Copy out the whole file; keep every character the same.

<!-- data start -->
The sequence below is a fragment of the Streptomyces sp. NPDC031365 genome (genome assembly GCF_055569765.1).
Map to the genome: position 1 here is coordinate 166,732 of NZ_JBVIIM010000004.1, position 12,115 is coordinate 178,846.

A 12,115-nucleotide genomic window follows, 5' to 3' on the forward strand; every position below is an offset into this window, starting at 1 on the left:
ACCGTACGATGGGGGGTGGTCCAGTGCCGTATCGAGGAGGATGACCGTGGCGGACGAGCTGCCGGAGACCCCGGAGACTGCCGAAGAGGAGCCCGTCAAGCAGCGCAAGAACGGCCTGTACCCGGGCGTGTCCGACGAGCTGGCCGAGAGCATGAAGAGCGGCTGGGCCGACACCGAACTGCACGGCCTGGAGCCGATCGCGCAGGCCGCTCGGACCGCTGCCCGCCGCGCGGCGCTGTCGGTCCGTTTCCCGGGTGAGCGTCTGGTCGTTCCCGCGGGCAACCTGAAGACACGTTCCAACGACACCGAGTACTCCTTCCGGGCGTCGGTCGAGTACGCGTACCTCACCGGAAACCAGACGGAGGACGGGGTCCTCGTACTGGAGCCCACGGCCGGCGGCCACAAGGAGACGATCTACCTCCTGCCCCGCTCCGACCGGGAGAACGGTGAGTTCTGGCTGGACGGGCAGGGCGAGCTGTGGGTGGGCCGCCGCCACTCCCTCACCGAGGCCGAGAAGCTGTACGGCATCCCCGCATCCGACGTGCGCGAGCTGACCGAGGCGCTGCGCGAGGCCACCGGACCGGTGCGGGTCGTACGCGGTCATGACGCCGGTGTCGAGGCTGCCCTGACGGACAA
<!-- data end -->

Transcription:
The sequence below is a fragment of the Streptomyces sp. NPDC031365 genome (genome assembly GCF_055569765.1).
Map to the genome: position 1 here is coordinate 166,732 of NZ_JBVIIM010000004.1, position 12,115 is coordinate 178,846.

A 12,115-nucleotide genomic window follows, 5' to 3' on the forward strand; every position below is an offset into this window, starting at 1 on the left:
ACCGTACGATGGGGGGTGGTCCAGTGCCGTATCGAGGAGGATGACCGTGGCGGACGAGCTGCCGGAGACCCCGGAGACTGCCGAAGAGGAGCCCGTCAAGCAGCGCAAGAACGGCCTGTACCCGGGCGTGTCCGACGAGCTGGCCGAGAGCATGAAGAGCGGCTGGGCCGACACCGAACTGCACGGCCTGGAGCCGATCGCGCAGGCCGCTCGGACCGCTGCCCGCCGCGCGGCGCTGTCGGTCCGTTTCCCGGGTGAGCGTCTGGTCGTTCCCGCGGGCAACCTGAAGACACGTTCCAACGACACCGAGTACTCCTTCCGGGCGTCGGTCGAGTACGCGTACCTCACCGGAAACCAGACGGAGGACGGGGTCCTCGTACTGGAGCCCACGGCCGGCGGCCACAAGGAGACGATCTACCTCCTGCCCCGCTCCGACCGGGAGAACGGTGAGTTCTGGCTGGACGGGCAGGGCGAGCTGTGGGTGGGCCGCCGCCACTCCCTCACCGAGGCCGAGAAGCTGTACGGCATCCCCGCATCCGACGTGCGCGAGCTGACCGAGGCGCTGCGCGAGGCCACCGGACCGGTGCGGGTCGTACGCGGTCATGACGCCGGTGTCGAGGCTGCCCTGACGGACAA